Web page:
Car crash comeback: 36 stitches, 190 days without racing, one impressive win

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The scar on Marco Haller’s left leg tells you all you need to know about his 2018 season. It’s thick and dark and longer than any scar should be. It starts above his kneecap, winds its way dramatically around the inside of his knee, then finally comes to an end at the top of his shin.

When you first see it, it’s hard not to wince.

You can just make out the scar in the photo of Haller crossing the line at the Bay Crits on Tuesday, hands in the air, horrible season and the rest of the field behind him.

Haller (Katusha-Alpecin) is lucky he can ride a bike at all, let alone race. That he was able to win his first race of the 2019 season suggests the cycling gods have something a little more positive in store for the Austrian this year.


Haller’s 2018 season had been a torrid one even before his crash. Two viral infections before April led to extended stints off the bike and a slew of DNFs. It was, in the 27-year-old’s own words, the “most demanding start to a season ever”. And then, on April 19, he suddenly had an even bigger problem to deal with.

He was on his second training ride back after a bout of illness and all was right with the world — the sun was shining, the wind was at his back, and he was enjoying a good conversation with compatriot and training pal Bernie Eisel. It was, to quote Haller’s Instagram post at the time, “pure joy”.

Until a car ran through a stop sign in front of them.

“Bernie made it around,” Haller wrote on Instagram. “I went straight into the driver’s door.”

Haller’s bike was completely destroyed and his knee didn’t fare much better. He suffered an open fracture of his left kneecap, the impact causing the bone to split. He fractured his femur as well and cartilage around his knee was severely damaged.

By his own admission, Haller’s career was in the balance.

It took 36 stitches and two rounds of surgery to get everything back in order, at which point Haller could begin his rehab. He stayed positive and motivated as much as he possibly could, but as tends to happen in such cases, the injury took its toll mentally as well as physically.

“For the first two months, I was basically lying on my back, I couldn’t do anything,” Haller told Cyclingnews in October. “Then within two and a half weeks, I had to have a second surgery because the first one wasn’t 100%, so it was a traumatic time for me and my family. I had bacteria in the wound, so I was another month on antibiotics, which ruins your body totally.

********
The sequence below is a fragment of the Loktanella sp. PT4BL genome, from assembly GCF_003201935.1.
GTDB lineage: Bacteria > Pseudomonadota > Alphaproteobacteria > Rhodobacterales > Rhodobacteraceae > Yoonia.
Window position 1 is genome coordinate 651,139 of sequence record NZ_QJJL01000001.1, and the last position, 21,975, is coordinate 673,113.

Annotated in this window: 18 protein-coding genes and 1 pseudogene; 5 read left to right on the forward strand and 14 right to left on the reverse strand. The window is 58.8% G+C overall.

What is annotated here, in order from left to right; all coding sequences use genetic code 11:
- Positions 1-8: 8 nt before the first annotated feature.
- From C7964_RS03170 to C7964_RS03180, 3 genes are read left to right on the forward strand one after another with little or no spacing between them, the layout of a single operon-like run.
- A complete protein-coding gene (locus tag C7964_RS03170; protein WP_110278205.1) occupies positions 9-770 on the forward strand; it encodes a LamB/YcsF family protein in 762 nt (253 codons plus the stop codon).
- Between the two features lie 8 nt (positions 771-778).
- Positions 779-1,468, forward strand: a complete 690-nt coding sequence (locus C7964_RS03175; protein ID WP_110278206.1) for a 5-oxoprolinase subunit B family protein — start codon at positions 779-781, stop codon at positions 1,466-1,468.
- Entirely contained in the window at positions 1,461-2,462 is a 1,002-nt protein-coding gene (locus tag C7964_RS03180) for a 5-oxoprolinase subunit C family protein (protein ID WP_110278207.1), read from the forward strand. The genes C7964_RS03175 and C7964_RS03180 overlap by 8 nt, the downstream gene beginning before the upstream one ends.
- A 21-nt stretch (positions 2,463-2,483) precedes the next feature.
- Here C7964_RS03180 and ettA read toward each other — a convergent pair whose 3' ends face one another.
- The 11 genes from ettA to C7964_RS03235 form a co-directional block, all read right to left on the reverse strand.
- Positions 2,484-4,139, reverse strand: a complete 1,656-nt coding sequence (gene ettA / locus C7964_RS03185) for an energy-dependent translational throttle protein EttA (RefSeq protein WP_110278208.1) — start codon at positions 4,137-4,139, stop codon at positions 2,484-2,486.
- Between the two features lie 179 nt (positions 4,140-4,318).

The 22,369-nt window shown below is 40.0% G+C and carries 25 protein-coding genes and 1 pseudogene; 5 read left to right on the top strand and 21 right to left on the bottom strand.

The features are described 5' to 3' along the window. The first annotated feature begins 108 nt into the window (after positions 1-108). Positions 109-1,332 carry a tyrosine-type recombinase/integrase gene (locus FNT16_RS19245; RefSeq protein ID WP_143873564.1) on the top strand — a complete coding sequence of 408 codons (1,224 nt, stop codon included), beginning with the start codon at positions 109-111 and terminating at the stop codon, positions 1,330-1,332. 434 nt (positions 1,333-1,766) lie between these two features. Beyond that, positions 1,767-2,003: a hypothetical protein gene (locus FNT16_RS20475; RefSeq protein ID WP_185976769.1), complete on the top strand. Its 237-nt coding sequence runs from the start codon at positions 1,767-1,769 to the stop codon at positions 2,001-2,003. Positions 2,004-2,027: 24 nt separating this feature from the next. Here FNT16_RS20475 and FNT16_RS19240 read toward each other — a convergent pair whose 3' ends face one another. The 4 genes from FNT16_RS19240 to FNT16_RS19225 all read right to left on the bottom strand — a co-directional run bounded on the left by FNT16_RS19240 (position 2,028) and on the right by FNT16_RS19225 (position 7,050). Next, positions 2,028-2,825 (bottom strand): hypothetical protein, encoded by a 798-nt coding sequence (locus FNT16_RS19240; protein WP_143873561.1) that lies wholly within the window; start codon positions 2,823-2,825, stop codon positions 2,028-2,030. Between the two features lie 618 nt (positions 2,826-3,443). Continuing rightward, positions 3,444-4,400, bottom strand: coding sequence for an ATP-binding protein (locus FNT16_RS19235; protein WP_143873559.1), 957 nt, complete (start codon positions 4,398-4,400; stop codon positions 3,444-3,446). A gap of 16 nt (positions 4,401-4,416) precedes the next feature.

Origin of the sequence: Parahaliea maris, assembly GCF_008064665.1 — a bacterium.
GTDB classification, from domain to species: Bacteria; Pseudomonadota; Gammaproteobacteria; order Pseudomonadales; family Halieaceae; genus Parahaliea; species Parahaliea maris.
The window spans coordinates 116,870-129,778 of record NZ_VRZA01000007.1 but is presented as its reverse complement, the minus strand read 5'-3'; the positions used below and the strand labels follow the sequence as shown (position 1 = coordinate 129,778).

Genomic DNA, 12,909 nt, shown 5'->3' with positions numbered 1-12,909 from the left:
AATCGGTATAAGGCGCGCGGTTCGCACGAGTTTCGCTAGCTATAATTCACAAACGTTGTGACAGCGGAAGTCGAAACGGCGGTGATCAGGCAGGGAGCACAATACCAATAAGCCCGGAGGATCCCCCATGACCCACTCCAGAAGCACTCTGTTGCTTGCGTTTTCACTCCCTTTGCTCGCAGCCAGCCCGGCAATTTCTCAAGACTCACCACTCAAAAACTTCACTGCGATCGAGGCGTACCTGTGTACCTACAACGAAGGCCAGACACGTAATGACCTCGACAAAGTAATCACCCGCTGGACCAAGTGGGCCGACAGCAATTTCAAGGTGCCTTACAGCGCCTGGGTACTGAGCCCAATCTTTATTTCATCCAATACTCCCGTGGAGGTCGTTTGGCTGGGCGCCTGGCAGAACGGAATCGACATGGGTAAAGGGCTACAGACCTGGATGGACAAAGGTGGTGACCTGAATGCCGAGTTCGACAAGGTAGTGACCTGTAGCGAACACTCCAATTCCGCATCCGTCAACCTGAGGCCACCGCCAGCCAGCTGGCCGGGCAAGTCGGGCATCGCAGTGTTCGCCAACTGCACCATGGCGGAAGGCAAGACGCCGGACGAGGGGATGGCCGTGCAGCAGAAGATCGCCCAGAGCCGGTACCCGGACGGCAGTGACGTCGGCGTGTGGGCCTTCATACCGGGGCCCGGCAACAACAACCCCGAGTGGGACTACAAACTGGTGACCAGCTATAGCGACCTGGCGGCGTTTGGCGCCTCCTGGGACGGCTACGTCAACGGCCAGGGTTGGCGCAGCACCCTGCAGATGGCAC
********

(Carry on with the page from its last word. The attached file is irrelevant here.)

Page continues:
“You really have many thoughts in your head in this part. You don’t know what’s going on and you get the weirdest horror scenarios, like what if they have to take your leg away?”

He kept his leg, thankfully, but he did miss a bunch of races he’d planned to start, not least the Tour de France where he would have been a key lead-out man for Marcel Kittel. A planned return to racing at the Tour of Turkey was then thwarted by a bout of appendicitis that required emergency surgery. It was Haller’s fourth time under the knife in 2018.

By the time Haller got back to racing, at the Tour of Guangxi in October, it had been 190 days since he last pinned on a number. Even then, in his own words, he was only racing in China as “part of the rehab”.

So on New Years Day 2019, when Haller lined up in Geelong for the opening stage of the Lexus Blackburn Bay Crits, he regarded it as his first “competitive race” post-injury. He didn’t know what to expect from his body and there was no real plan — he and his Katusha Sports teammates decided to simply “get out and race” and see what happened on the road.

What happened was that Haller was among those to show early aggression — aggression that netted the Austrian a spot in a strong five-rider breakaway. Thanks to a lack of cohesion in the peloton, and with pre-race favourite Caleb Ewan (Lotto Soudal) out of contention due to a loose seatpost, the breakaway was able to hold off the chase. In the sprint, Haller got the better of his companions, starting his 2019 season in the best possible fashion.

Haller was understandably thrilled with the result and what it represents, but he’s not getting ahead of himself. While the Bay Crits deliver fast, aggressive racing — particularly given how early in the year they’re held — they’re a mere taste of what’s to come for the seasoned European pro.

“Don’t get me wrong, this is a tough race we are doing here but still the big goals are ahead in the season,” Haller said post-win, with a grin. “I’m very happy what I have done here obviously [but] let’s keep the feet on the ground, take it step-by-step.”

Haller has won a handful of races in his career, but his paycheck is mostly earned by riding in the service of others. After the horror year that was 2018, he’s looking forward to getting back to business.

“My role definitely will be again to be on the side of Marcel Kittel — I should be one of the key lead-out guys for him and I hope we can find a winning combination,” he said. “That’s the main goal for me personally.

“Overall I think that Katusha-Alpecin probably didn’t have the very best year last year so [2019] will be better.”

It’s clear that Haller is more motivated than ever to help that cause. For starters, he’s keen to repay the faith the team showed in him last year by renewing his contract for another two years, all while the Austrian was in the midst of his lengthy rehab.

And for Haller himself, well, you could argue that 2019 has already delivered more joy on the bike than 2018. He’s certainly due some good fortune.

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